Lawyers who serve the public harness law’s power as a catalyst for positive change in the world. Stanford Law School is proud to provide those who choose public service with the expert training, guidance, and financial support they need to achieve their goals. At the same time, we seek to inspire all our students to experience the rewards of using their legal training to serve their communities and society.
Smaller and more intimate than many other law schools, Stanford Law offers students interested in public interest the opportunity for in-depth academic training in a uniquely supportive environment. The John and Terry Levin Center for Public Service and Public Interest Law augments intensive intellectual preparation and hands-on learning opportunities with dedicated counseling and support.
Lawyering for Social Change
How is the role of a lawyer different if she or he seeks to be a community advocate for a client’s interests? Can real social change be effected through the courts? This course examines the role of lawyers and the legal system in advancing a cause or broad-based public policy. Through the use of actual case studies, and with the participation of some of the key lawyers who worked on those cases, students explore differing models of lawyering and ethical issues related to working as a lawyer within a social movement.
With faculty experts who care as much about students as they do about making a difference through scholarship, dedicated students who become role models, and a network of alumni doing public service and public interest work around the world, Stanford Law is an inspiring community for students interested in public service law.
The impact and commitment of Stanford Law faculty is matched by that of our students. Each year, Stanford selects third-year students as role models through the Public Interest Fellows program. Fellows receive tuition grants and mentor underclass students as they explore their own commitments to public interest law. After graduation they pursue careers in public service.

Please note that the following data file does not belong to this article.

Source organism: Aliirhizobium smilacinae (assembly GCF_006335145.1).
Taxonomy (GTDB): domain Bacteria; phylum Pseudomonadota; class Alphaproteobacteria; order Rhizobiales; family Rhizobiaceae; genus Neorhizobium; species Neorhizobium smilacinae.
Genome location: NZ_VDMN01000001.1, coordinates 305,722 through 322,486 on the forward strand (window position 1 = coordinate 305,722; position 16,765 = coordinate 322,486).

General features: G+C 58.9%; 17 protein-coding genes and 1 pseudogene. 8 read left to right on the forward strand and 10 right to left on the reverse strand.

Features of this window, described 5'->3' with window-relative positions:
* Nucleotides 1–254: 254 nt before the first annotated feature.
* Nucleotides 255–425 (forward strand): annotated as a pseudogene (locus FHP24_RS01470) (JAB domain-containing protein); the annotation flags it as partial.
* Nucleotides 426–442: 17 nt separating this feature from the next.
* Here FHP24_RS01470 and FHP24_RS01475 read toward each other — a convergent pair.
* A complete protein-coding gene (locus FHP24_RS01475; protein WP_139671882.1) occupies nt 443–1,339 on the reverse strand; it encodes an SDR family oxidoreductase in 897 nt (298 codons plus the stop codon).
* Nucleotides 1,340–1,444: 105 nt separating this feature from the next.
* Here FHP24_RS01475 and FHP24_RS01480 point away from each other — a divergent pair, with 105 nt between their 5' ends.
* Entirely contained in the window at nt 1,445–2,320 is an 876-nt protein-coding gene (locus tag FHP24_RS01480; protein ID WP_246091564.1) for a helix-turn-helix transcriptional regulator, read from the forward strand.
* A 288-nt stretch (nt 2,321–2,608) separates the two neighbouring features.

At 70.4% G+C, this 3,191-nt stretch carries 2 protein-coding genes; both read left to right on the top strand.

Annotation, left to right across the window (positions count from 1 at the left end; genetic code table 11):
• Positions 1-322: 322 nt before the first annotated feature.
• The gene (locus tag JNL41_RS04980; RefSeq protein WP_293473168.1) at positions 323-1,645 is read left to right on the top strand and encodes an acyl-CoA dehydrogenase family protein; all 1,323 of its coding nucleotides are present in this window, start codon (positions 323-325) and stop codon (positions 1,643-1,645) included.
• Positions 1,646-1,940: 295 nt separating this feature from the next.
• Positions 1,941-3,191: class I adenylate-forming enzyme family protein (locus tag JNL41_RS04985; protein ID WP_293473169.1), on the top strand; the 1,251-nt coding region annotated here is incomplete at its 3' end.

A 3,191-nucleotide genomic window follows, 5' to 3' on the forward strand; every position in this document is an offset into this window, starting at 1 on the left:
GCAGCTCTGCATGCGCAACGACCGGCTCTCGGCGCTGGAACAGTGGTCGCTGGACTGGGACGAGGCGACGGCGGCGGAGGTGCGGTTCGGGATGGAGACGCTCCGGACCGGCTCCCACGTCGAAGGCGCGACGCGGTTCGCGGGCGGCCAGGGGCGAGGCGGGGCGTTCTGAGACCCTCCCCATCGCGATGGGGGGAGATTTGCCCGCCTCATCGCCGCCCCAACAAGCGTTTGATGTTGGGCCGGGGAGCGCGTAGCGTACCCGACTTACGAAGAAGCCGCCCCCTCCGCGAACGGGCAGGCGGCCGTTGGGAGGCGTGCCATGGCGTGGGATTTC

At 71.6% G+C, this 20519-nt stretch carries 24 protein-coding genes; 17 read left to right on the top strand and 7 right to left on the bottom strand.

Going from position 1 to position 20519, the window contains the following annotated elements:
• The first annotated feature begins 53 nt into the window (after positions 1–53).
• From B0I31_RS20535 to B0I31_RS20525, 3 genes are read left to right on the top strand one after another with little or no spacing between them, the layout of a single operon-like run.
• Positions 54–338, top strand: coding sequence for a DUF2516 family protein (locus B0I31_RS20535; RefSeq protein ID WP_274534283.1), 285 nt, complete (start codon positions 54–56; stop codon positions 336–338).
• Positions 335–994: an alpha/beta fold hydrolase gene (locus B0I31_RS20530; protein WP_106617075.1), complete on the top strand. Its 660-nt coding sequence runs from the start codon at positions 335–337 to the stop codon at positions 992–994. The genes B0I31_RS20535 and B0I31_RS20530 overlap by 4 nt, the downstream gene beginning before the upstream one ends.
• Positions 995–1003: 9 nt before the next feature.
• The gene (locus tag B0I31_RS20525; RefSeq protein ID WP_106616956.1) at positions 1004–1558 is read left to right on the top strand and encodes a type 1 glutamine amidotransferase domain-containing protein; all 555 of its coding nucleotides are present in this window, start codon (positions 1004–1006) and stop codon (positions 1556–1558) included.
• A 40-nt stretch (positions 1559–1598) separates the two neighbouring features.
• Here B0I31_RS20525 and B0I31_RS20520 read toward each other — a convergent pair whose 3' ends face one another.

Learning by working in the public interest is a critical component of a Stanford Law education. The Levin Center for Public Service and Public Interest Law offers many opportunities for students to hone their skills through practice and see the difference they can make as lawyers, whether they ultimately pursue a public interest career, work in government or the private sector, or enter academia.
Beyond academic excellence and dedicated mentors, beyond unique opportunities for hands-on legal experience, Stanford’s John and Terry Levin Center for Public Service and Public Interest Law offers many other resources—from celebrated annual conferences to a generous loan forgiveness program— that make a difference for students during their time in law school, and after.
Students who pursue public service and public interest law at Stanford learn through a wide array of experiences and forums and have had opportunities to:
Second-chair a felony burglary trial as an extern at the San Francisco District Attorney’s office.
Work through the pro bono program to help prevent the eviction of an indigent woman from public housing.